Texas is full of clichés. From “Everything’s bigger in…” to the familiar cowboy caricature, Texas is synonymous with a culture that characteristically ostentatious and southern.
Maybe more than any of the state’s other major destinations, Dallas carries the consequence of an epic television show of the same name – glamorizing the state’s many eccentricities through exaggeration and drama. It’s hard to imagine the city without excessive proportions and unabashed exclusivity – its design is overwhelmed by it.
And yet, in characteristic business savviness, Dallas has bucked tradition to demonstrate its ability to execute a capital idea: Klyde Warren Park is a green space constructed over an active freeway, connecting Dallas’ downtown arts district to its uptown business and residential area.
Currently managed by a private non-profit (The Woodall Rodgers Park Foundation) and funded through public and private donations, including a $16.7 million stimulus allocated for transportation enhancement, the concept originally remained untouched after Mayor J. Erik Jonsson recessed the freeway in the 1960s. The space remained a neglected barricade between the city center and nearby residents until it received the focused financial support necessary.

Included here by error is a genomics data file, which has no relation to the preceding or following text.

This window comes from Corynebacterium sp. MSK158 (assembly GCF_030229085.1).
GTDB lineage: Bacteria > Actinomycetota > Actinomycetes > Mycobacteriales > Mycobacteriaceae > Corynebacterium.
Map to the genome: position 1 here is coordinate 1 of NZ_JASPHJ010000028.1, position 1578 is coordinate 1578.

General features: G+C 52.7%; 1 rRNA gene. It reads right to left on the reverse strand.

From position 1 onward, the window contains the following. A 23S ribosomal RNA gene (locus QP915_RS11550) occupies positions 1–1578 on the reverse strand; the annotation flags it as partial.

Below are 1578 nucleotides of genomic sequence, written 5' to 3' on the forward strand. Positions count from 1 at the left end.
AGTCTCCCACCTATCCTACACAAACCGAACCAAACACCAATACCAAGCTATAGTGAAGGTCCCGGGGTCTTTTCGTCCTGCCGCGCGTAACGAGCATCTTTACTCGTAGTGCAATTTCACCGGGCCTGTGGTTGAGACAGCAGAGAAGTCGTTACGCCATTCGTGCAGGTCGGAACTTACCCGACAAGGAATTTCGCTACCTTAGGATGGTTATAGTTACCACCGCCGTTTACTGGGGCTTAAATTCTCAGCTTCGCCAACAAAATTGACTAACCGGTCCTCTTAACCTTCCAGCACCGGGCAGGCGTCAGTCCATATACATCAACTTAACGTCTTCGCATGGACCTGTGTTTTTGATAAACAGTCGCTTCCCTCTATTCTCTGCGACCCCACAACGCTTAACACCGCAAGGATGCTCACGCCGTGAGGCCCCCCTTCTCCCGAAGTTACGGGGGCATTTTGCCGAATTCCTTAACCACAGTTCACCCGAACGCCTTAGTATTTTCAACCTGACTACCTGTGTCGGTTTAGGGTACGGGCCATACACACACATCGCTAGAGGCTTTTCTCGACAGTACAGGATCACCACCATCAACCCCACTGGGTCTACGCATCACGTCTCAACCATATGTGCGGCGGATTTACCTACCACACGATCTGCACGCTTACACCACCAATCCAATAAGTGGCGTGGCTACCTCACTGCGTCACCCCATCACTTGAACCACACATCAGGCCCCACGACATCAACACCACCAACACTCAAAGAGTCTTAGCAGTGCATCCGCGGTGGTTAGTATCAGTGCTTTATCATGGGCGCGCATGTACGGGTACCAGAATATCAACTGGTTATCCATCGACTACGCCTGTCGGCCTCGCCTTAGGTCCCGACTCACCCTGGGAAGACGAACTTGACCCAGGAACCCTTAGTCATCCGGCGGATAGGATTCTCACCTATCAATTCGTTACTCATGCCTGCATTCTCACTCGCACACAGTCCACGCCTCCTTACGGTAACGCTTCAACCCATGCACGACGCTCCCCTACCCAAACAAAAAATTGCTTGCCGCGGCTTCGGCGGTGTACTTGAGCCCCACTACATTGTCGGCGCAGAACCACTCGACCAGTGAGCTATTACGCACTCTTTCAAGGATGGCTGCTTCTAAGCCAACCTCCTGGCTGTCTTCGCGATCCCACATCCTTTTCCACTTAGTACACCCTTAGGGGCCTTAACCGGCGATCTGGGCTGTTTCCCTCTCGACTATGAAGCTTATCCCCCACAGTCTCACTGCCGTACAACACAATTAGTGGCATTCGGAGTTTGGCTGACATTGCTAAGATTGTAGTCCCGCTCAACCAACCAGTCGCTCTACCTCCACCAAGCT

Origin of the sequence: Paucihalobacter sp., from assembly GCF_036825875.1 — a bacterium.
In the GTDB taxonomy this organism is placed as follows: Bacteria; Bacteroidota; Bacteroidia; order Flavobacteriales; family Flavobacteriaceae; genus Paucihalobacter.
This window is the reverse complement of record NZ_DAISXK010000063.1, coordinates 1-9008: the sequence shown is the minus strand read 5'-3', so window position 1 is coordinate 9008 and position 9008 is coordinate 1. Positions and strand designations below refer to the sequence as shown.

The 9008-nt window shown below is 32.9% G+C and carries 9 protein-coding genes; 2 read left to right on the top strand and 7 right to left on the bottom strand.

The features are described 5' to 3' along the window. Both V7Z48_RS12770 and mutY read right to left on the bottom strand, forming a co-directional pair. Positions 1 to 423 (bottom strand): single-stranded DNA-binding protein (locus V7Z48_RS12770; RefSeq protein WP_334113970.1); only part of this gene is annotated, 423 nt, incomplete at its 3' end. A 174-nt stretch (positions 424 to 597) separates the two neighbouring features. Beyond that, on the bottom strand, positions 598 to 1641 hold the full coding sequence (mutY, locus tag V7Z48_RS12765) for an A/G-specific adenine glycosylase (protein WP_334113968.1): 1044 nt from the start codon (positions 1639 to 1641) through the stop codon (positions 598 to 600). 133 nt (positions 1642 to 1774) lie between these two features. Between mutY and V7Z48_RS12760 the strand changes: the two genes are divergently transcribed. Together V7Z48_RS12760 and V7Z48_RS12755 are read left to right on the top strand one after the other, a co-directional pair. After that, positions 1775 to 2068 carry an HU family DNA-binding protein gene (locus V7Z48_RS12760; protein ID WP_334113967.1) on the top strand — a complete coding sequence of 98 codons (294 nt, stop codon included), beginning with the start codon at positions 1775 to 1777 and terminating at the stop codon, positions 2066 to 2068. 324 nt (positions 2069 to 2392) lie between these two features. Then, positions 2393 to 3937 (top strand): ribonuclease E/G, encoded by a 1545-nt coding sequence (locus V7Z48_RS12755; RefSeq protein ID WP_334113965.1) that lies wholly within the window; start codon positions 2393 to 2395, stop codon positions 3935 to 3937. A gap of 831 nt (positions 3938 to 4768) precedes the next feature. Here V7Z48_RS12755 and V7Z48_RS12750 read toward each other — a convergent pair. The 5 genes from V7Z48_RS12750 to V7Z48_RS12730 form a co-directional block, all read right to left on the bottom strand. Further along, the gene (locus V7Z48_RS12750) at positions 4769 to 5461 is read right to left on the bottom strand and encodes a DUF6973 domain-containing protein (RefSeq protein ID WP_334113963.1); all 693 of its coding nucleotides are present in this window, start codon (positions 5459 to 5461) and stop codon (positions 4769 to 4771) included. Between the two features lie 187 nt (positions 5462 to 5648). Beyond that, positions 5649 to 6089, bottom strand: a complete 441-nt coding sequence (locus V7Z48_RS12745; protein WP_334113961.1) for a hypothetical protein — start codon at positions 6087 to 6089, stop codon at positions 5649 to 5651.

In 2002, the real estate community revived the plan and pushed it to completion, drawing support from a variety of Dallas stakeholders. At its debut, Klyde Warren Park attracted considerable attention as one of the first accessible open spaces in the city. Various activities immediately populated the park’s schedule, thriving off its flexibility — including food trucks, open-air workouts, and concerts on Saturday nights. The nearby arts district, which boasts the largest area in the country, also benefited and became a relevant complement to a low-key evening in the area.
As the park celebrates its one-year anniversary this season, one could argue its threshold has already been met — hardly a minute passes when people are not populating the space. If success of a public space is measured by prestige, then Klyde Warren Park has achieved it. If measured by foot traffic, then it’s also undoubtedly surpassed any of the many isolated parks in the city. However, success in terms of its implications for and ability to sustain urban life remains to be seen. Klyde Warren Park may be a great addition to the downtown landscape and a major win in terms of walkability, but the city’s next steps will determine whether the park is truly the beginning of a new future for the area.
What do you think of this project and the process which led to its implementation? Does this change your perception of Dallas, Texas and cities like it?
Credits: Images by Christine Cepelak. Data linked to sources.